Passamaquoddy, Fredericton, New Brunswick, Canada
Join us as we travel the distant and fascinating lands of Indian Country. This download was originally aired nationally as a public radio program titled Oyate Ta Olowan--The Songs of the People during the 90s. Each Oyate download includes the 30 minute program plus the full length songs featured during the program.
See the longer description below to hear a short clip of this show and to read for a full account of our journey to meet Maggie.
Oyate Ta Olowan was produced by Milt and Jamie Lee with funding from the Corporation for Public Broadcasting and the National Endowment for the Arts. The series was aired nationally by Public Radio International.
Maggie Paul, Passamaquoddy,
from Fredericton, New Brunswick, Canada
Maggie Paul was a surprise gift in so many ways. After traveling two days from New York up through Maine, we crossed the border into Canada and parked our weary bodies into one more hotel. Maggie met us wearing a pair of comfortable sweat pants and a red T-shirt and looking like somebody's favored auntie—until she opened her mouth to sing. There is something about Maggie that is so light and spirited you think she might just float away, pulled up by the fine strands of the creator’s web.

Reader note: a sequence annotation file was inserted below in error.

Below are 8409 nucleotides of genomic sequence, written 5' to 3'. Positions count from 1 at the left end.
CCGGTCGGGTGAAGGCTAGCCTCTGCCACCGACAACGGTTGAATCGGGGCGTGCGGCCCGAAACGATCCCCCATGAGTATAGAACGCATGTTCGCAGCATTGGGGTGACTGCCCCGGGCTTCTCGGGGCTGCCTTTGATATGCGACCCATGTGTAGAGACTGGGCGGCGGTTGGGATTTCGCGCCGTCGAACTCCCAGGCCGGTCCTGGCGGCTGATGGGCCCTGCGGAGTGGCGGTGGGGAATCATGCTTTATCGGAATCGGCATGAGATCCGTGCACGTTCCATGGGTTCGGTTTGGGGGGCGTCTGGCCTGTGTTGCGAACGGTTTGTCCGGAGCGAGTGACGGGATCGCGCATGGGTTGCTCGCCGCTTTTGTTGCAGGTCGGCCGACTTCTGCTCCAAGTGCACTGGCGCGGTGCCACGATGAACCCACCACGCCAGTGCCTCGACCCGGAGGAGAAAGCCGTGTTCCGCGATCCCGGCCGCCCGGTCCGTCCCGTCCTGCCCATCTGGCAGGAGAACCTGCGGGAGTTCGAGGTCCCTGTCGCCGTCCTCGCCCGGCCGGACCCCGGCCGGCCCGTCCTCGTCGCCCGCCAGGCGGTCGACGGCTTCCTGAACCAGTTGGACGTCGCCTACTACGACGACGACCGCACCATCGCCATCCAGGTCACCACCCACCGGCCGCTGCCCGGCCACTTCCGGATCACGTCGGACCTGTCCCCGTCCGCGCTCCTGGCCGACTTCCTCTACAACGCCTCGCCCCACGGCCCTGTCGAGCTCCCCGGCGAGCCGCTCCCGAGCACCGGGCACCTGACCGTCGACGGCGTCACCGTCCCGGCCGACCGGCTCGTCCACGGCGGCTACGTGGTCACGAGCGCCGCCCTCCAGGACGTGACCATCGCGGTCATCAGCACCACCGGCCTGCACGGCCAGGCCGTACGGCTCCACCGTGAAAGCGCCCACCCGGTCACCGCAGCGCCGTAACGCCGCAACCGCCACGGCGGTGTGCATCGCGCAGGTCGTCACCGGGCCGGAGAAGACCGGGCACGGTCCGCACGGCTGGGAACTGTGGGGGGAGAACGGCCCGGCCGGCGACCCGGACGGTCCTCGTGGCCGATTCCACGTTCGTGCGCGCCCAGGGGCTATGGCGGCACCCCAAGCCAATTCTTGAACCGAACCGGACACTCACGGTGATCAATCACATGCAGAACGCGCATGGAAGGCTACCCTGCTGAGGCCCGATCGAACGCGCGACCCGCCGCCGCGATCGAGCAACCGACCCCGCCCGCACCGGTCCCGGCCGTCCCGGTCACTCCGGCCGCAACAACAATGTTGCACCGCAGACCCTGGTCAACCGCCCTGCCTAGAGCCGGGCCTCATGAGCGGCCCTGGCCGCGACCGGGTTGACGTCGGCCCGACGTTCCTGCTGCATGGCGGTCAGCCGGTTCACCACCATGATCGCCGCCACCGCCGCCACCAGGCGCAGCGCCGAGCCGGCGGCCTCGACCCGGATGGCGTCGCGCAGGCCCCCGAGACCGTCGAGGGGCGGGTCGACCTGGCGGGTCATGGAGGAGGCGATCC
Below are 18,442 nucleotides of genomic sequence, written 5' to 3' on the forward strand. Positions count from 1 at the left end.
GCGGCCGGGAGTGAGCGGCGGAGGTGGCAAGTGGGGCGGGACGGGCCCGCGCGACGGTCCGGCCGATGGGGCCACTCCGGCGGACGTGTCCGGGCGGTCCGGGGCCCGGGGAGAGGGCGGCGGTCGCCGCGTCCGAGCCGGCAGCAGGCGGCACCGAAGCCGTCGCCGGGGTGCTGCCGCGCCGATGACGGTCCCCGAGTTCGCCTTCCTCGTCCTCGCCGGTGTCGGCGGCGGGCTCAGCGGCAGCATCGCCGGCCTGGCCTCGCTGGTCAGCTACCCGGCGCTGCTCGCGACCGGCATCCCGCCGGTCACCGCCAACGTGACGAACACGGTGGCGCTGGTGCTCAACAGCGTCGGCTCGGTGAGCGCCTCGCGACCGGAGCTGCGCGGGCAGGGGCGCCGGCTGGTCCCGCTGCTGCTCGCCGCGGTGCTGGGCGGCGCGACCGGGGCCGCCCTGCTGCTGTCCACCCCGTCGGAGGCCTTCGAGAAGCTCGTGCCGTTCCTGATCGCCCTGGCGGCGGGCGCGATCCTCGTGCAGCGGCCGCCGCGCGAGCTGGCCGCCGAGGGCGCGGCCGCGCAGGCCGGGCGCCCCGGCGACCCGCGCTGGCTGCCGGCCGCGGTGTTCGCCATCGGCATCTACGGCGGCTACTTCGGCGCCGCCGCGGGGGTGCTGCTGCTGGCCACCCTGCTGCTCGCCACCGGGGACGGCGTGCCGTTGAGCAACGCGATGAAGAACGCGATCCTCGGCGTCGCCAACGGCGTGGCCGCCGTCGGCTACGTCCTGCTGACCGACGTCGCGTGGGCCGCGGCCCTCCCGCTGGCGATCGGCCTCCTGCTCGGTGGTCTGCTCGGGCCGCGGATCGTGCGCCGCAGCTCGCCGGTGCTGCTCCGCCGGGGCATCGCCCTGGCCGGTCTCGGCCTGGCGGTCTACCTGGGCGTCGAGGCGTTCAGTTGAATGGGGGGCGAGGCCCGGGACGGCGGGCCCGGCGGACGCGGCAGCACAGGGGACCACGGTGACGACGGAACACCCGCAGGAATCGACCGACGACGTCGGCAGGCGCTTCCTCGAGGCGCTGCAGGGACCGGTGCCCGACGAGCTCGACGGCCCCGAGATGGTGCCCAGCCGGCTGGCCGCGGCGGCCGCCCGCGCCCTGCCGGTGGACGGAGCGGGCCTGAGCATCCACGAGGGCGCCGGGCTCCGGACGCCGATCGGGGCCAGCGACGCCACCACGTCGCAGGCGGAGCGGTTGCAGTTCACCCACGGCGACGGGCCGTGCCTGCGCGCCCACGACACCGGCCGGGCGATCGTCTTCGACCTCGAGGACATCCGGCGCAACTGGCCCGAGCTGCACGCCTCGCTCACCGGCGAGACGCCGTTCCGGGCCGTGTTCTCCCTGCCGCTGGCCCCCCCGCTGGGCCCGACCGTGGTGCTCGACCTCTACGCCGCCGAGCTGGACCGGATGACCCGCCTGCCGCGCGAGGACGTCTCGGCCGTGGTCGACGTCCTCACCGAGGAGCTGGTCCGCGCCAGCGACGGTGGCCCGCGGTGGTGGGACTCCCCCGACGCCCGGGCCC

New Brunswick is not Maggie’s homeland. The Passamaquoddy people are located in Maine on Passamaquoddy Bay. She moved north when she married and now lives on St. Mary’s Reserve in Fredericton. She is married to Stanley Paul and has five children and eight grandchildren. Her mother, who has passed away, raised Maggie and her brothers and sisters alone, supporting them by braiding sweetgrass for a living.
The woodlands and waters of the area provided an abundant and healthy diet to the original Passamaquoddy. In summers, they fished the coastal waters and gathered what they needed from nature. During the winter months the tribe would move inland to the forests. They became great craftspeople, known for their jewelry, baskets, woodcarving and canoes. They lived in wigwams, which were dome shaped houses built with saplings, bark, and rushes with woven mats for the interior and doors.
We later met Maggie at a 5 day ceremony in Mexico where we got to spend several days dancing and participating in a rare renewal of the earth ceremony.
Maggie helped us launch the Oyate series at a big party in Minneapolis. Here she is on KFAI inviting the world to come.